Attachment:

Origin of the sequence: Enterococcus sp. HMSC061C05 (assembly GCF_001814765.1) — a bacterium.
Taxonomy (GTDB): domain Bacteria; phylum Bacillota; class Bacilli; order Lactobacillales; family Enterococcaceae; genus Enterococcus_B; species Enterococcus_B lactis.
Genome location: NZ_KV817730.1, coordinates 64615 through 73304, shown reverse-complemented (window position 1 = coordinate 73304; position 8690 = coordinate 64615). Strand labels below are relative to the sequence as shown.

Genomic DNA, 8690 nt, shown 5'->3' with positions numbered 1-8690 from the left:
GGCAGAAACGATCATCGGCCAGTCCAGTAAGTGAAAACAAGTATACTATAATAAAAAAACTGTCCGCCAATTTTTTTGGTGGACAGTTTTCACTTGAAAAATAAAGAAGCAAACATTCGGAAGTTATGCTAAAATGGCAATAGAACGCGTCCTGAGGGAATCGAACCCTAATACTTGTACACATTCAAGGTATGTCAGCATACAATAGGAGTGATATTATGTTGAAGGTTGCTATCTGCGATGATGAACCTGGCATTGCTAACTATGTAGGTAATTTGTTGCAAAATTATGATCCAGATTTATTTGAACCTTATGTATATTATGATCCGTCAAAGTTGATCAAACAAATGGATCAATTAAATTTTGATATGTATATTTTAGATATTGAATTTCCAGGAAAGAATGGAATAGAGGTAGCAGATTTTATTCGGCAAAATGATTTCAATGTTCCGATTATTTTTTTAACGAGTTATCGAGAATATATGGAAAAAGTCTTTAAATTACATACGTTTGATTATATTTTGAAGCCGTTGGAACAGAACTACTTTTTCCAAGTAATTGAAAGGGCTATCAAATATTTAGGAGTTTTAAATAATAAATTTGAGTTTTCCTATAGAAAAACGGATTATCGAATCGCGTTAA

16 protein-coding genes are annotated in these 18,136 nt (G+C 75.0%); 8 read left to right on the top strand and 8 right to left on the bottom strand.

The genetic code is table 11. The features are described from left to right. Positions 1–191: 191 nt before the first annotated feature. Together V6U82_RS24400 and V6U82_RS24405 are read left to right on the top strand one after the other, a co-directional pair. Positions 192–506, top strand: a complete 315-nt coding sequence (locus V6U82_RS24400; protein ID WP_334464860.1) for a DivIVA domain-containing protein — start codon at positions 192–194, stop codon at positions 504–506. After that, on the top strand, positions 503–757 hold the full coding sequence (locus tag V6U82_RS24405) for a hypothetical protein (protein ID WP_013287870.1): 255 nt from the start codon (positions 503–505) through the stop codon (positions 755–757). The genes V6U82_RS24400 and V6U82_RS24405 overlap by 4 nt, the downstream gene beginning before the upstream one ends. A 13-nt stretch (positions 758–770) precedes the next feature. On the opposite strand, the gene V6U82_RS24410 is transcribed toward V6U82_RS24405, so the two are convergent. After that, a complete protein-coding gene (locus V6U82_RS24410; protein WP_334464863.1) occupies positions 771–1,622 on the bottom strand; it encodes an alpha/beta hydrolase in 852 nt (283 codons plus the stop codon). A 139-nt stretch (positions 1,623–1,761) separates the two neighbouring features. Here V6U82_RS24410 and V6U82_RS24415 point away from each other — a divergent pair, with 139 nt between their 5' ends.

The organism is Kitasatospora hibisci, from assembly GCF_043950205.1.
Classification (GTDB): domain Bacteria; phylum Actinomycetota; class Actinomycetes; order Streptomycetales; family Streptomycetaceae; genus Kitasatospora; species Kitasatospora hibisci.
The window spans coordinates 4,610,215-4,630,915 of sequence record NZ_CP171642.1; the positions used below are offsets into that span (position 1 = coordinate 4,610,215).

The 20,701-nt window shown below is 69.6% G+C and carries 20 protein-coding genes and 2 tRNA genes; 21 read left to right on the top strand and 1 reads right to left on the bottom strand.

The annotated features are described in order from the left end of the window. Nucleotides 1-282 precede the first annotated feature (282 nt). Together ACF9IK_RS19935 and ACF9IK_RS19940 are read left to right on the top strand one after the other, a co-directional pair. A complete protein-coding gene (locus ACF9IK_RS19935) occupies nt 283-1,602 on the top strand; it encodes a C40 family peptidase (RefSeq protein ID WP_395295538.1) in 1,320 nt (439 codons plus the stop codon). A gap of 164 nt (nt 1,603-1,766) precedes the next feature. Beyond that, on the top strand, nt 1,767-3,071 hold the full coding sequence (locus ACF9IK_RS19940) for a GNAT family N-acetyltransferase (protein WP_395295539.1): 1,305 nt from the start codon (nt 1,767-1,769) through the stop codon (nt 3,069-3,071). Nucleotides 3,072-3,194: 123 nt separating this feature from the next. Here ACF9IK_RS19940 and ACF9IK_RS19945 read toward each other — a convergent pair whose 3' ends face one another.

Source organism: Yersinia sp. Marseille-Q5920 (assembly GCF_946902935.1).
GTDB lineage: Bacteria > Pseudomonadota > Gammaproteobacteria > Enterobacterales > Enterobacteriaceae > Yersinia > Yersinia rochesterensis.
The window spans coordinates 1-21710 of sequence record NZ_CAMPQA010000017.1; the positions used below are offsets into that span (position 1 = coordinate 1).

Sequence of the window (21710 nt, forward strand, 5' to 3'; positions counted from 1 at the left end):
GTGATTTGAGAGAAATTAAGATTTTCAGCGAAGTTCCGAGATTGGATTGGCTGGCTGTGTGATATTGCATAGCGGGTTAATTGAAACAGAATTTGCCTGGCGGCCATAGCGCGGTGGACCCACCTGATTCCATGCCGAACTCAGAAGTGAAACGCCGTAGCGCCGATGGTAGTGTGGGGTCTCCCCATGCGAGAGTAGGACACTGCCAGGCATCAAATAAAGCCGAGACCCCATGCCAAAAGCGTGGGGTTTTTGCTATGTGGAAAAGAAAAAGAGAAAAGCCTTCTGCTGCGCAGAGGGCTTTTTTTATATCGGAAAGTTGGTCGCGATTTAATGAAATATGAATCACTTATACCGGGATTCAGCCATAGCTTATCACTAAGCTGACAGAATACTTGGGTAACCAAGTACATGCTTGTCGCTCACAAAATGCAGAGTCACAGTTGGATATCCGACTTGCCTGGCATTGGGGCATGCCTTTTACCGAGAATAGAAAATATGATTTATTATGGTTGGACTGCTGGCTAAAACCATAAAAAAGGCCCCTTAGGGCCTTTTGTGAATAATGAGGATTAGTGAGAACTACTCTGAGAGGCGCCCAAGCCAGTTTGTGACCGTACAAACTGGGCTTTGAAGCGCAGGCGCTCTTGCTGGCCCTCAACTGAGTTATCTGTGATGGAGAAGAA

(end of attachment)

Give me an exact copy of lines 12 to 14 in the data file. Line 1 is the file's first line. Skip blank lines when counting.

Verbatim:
The annotated features are described in order from the left end of the window. Nucleotides 1-282 precede the first annotated feature (282 nt). Together ACF9IK_RS19935 and ACF9IK_RS19940 are read left to right on the top strand one after the other, a co-directional pair. A complete protein-coding gene (locus ACF9IK_RS19935) occupies nt 283-1,602 on the top strand; it encodes a C40 family peptidase (RefSeq protein ID WP_395295538.1) in 1,320 nt (439 codons plus the stop codon). A gap of 164 nt (nt 1,603-1,766) precedes the next feature. Beyond that, on the top strand, nt 1,767-3,071 hold the full coding sequence (locus ACF9IK_RS19940) for a GNAT family N-acetyltransferase (protein WP_395295539.1): 1,305 nt from the start codon (nt 1,767-1,769) through the stop codon (nt 3,069-3,071). Nucleotides 3,072-3,194: 123 nt separating this feature from the next. Here ACF9IK_RS19940 and ACF9IK_RS19945 read toward each other — a convergent pair whose 3' ends face one another.

Source organism: Yersinia sp. Marseille-Q5920 (assembly GCF_946902935.1).
GTDB lineage: Bacteria > Pseudomonadota > Gammaproteobacteria > Enterobacterales > Enterobacteriaceae > Yersinia > Yersinia rochesterensis.